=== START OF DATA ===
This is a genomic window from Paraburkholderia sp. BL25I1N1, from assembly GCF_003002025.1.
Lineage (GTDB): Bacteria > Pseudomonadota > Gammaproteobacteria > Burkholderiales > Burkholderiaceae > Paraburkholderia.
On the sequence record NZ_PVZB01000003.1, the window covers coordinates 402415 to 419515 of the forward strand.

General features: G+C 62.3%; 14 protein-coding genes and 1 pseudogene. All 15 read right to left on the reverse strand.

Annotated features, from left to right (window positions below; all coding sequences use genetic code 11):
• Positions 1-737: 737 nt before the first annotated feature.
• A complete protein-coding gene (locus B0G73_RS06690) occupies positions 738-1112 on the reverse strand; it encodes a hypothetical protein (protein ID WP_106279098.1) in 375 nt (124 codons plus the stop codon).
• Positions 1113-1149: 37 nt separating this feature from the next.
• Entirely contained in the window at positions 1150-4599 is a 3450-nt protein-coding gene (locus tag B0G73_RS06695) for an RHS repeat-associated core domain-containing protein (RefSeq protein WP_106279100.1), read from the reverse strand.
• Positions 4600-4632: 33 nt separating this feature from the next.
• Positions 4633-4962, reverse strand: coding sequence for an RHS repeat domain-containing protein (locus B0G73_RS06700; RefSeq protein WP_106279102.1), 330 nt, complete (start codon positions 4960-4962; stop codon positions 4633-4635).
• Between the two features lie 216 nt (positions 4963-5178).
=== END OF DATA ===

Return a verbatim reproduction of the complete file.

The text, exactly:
This is a genomic window from Paraburkholderia sp. BL25I1N1, from assembly GCF_003002025.1.
Lineage (GTDB): Bacteria > Pseudomonadota > Gammaproteobacteria > Burkholderiales > Burkholderiaceae > Paraburkholderia.
On the sequence record NZ_PVZB01000003.1, the window covers coordinates 402415 to 419515 of the forward strand.

General features: G+C 62.3%; 14 protein-coding genes and 1 pseudogene. All 15 read right to left on the reverse strand.

Annotated features, from left to right (window positions below; all coding sequences use genetic code 11):
• Positions 1-737: 737 nt before the first annotated feature.
• A complete protein-coding gene (locus B0G73_RS06690) occupies positions 738-1112 on the reverse strand; it encodes a hypothetical protein (protein ID WP_106279098.1) in 375 nt (124 codons plus the stop codon).
• Positions 1113-1149: 37 nt separating this feature from the next.
• Entirely contained in the window at positions 1150-4599 is a 3450-nt protein-coding gene (locus tag B0G73_RS06695) for an RHS repeat-associated core domain-containing protein (RefSeq protein WP_106279100.1), read from the reverse strand.
• Positions 4600-4632: 33 nt separating this feature from the next.
• Positions 4633-4962, reverse strand: coding sequence for an RHS repeat domain-containing protein (locus B0G73_RS06700; RefSeq protein WP_106279102.1), 330 nt, complete (start codon positions 4960-4962; stop codon positions 4633-4635).
• Between the two features lie 216 nt (positions 4963-5178).